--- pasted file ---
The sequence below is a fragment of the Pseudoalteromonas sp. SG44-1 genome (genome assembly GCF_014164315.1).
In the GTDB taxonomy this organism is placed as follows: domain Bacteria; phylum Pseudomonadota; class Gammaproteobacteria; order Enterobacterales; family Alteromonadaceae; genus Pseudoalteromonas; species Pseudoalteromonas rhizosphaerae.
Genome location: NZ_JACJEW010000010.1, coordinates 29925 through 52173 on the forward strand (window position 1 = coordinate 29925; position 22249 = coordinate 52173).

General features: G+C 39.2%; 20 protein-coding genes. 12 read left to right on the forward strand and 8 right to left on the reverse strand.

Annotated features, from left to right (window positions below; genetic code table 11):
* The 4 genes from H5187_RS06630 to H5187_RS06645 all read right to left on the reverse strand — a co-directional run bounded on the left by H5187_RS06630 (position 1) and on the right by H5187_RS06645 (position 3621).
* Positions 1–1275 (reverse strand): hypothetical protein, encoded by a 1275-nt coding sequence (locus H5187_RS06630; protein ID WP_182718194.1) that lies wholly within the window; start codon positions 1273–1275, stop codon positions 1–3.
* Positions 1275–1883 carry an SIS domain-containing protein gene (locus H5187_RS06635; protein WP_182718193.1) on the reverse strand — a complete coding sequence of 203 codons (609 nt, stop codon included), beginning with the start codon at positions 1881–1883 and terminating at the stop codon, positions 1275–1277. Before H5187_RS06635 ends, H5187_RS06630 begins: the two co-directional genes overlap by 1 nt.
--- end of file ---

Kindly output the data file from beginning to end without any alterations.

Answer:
The sequence below is a fragment of the Pseudoalteromonas sp. SG44-1 genome (genome assembly GCF_014164315.1).
In the GTDB taxonomy this organism is placed as follows: domain Bacteria; phylum Pseudomonadota; class Gammaproteobacteria; order Enterobacterales; family Alteromonadaceae; genus Pseudoalteromonas; species Pseudoalteromonas rhizosphaerae.
Genome location: NZ_JACJEW010000010.1, coordinates 29925 through 52173 on the forward strand (window position 1 = coordinate 29925; position 22249 = coordinate 52173).

General features: G+C 39.2%; 20 protein-coding genes. 12 read left to right on the forward strand and 8 right to left on the reverse strand.

Annotated features, from left to right (window positions below; genetic code table 11):
* The 4 genes from H5187_RS06630 to H5187_RS06645 all read right to left on the reverse strand — a co-directional run bounded on the left by H5187_RS06630 (position 1) and on the right by H5187_RS06645 (position 3621).
* Positions 1–1275 (reverse strand): hypothetical protein, encoded by a 1275-nt coding sequence (locus H5187_RS06630; protein ID WP_182718194.1) that lies wholly within the window; start codon positions 1273–1275, stop codon positions 1–3.
* Positions 1275–1883 carry an SIS domain-containing protein gene (locus H5187_RS06635; protein WP_182718193.1) on the reverse strand — a complete coding sequence of 203 codons (609 nt, stop codon included), beginning with the start codon at positions 1881–1883 and terminating at the stop codon, positions 1275–1277. Before H5187_RS06635 ends, H5187_RS06630 begins: the two co-directional genes overlap by 1 nt.